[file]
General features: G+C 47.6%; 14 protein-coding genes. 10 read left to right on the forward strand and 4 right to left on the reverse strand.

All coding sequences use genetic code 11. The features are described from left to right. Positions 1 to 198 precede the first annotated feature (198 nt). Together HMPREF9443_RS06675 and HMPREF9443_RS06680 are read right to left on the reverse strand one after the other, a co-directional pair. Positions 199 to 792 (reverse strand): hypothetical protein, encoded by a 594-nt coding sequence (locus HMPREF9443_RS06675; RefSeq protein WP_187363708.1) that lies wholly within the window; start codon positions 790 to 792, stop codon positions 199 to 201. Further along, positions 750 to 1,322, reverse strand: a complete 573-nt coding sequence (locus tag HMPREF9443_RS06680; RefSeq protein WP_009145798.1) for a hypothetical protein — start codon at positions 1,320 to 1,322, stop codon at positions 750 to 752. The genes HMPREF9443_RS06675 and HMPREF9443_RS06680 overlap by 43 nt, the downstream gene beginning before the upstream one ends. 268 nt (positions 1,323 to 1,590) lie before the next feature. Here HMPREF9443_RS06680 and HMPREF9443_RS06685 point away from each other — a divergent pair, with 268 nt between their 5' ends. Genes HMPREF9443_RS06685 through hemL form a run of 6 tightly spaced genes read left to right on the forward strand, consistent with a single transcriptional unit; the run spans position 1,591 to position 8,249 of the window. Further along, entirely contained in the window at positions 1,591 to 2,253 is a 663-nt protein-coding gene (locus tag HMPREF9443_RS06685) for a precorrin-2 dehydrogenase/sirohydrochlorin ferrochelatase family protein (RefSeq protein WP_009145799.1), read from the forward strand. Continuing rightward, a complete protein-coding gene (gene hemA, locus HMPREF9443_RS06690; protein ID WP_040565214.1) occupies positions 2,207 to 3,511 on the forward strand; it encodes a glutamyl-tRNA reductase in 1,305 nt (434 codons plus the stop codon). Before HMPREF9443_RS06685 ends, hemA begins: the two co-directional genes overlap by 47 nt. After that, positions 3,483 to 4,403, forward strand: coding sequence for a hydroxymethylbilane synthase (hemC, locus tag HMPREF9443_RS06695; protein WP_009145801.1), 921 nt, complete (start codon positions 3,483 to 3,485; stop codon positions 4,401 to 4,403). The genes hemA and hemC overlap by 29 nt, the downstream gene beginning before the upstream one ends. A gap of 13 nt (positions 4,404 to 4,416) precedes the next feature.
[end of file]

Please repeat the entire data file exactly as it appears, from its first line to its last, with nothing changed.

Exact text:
General features: G+C 47.6%; 14 protein-coding genes. 10 read left to right on the forward strand and 4 right to left on the reverse strand.

All coding sequences use genetic code 11. The features are described from left to right. Positions 1 to 198 precede the first annotated feature (198 nt). Together HMPREF9443_RS06675 and HMPREF9443_RS06680 are read right to left on the reverse strand one after the other, a co-directional pair. Positions 199 to 792 (reverse strand): hypothetical protein, encoded by a 594-nt coding sequence (locus HMPREF9443_RS06675; RefSeq protein WP_187363708.1) that lies wholly within the window; start codon positions 790 to 792, stop codon positions 199 to 201. Further along, positions 750 to 1,322, reverse strand: a complete 573-nt coding sequence (locus tag HMPREF9443_RS06680; RefSeq protein WP_009145798.1) for a hypothetical protein — start codon at positions 1,320 to 1,322, stop codon at positions 750 to 752. The genes HMPREF9443_RS06675 and HMPREF9443_RS06680 overlap by 43 nt, the downstream gene beginning before the upstream one ends. 268 nt (positions 1,323 to 1,590) lie before the next feature. Here HMPREF9443_RS06680 and HMPREF9443_RS06685 point away from each other — a divergent pair, with 268 nt between their 5' ends. Genes HMPREF9443_RS06685 through hemL form a run of 6 tightly spaced genes read left to right on the forward strand, consistent with a single transcriptional unit; the run spans position 1,591 to position 8,249 of the window. Further along, entirely contained in the window at positions 1,591 to 2,253 is a 663-nt protein-coding gene (locus tag HMPREF9443_RS06685) for a precorrin-2 dehydrogenase/sirohydrochlorin ferrochelatase family protein (RefSeq protein WP_009145799.1), read from the forward strand. Continuing rightward, a complete protein-coding gene (gene hemA, locus HMPREF9443_RS06690; protein ID WP_040565214.1) occupies positions 2,207 to 3,511 on the forward strand; it encodes a glutamyl-tRNA reductase in 1,305 nt (434 codons plus the stop codon). Before HMPREF9443_RS06685 ends, hemA begins: the two co-directional genes overlap by 47 nt. After that, positions 3,483 to 4,403, forward strand: coding sequence for a hydroxymethylbilane synthase (hemC, locus tag HMPREF9443_RS06695; protein WP_009145801.1), 921 nt, complete (start codon positions 3,483 to 3,485; stop codon positions 4,401 to 4,403). The genes hemA and hemC overlap by 29 nt, the downstream gene beginning before the upstream one ends. A gap of 13 nt (positions 4,404 to 4,416) precedes the next feature.